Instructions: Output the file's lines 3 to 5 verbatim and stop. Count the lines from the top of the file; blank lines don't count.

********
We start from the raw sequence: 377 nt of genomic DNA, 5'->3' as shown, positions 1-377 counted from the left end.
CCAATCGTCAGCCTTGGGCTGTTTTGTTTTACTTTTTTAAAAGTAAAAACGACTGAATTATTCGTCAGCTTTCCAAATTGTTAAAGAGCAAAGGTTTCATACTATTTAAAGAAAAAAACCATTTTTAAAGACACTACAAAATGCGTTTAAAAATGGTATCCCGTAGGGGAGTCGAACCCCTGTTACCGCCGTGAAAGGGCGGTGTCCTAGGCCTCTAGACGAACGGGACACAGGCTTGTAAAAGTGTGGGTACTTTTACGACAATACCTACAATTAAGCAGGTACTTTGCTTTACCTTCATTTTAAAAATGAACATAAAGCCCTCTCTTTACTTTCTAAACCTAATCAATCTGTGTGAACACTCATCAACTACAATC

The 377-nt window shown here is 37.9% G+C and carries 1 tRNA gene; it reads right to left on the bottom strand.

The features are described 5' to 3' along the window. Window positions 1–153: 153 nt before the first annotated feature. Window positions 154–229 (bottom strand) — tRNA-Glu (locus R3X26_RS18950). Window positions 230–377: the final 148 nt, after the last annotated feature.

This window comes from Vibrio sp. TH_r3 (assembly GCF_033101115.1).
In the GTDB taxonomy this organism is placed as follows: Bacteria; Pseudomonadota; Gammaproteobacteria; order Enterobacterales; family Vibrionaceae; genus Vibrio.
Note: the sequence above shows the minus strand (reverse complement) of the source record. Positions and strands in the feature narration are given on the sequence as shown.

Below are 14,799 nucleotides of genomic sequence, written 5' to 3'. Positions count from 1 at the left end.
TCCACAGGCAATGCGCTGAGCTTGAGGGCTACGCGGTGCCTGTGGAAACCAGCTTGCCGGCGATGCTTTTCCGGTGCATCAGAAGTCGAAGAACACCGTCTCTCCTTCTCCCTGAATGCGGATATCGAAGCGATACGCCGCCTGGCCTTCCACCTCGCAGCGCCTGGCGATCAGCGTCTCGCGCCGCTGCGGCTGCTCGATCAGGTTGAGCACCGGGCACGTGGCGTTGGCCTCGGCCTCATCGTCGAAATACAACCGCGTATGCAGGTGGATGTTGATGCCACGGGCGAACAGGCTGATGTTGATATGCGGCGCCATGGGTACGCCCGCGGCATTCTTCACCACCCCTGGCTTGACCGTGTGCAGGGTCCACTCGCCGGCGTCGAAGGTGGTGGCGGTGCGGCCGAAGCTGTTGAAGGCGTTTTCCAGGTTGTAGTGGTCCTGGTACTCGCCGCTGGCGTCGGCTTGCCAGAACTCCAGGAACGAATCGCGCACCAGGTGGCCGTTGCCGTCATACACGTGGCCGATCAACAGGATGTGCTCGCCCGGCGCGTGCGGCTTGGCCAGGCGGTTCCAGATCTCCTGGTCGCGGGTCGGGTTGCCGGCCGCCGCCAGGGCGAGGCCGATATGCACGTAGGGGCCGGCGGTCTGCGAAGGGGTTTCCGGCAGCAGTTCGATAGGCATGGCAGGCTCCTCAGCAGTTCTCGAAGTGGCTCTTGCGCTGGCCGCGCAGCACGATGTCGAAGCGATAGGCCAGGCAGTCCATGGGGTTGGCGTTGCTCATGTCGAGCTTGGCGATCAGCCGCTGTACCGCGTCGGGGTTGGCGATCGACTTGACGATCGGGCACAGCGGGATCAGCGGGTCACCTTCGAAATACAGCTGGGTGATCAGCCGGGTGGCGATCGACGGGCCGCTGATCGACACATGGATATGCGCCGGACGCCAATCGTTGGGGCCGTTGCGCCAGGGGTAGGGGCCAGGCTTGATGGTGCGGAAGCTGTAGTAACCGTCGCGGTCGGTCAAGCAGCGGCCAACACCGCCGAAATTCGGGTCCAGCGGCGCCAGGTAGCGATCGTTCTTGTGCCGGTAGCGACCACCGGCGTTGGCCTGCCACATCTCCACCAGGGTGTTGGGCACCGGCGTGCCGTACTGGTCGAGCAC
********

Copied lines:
The 377-nt window shown here is 37.9% G+C and carries 1 tRNA gene; it reads right to left on the bottom strand.

The features are described 5' to 3' along the window. Window positions 1–153: 153 nt before the first annotated feature. Window positions 154–229 (bottom strand) — tRNA-Glu (locus R3X26_RS18950). Window positions 230–377: the final 148 nt, after the last annotated feature.

This window comes from Vibrio sp. TH_r3 (assembly GCF_033101115.1).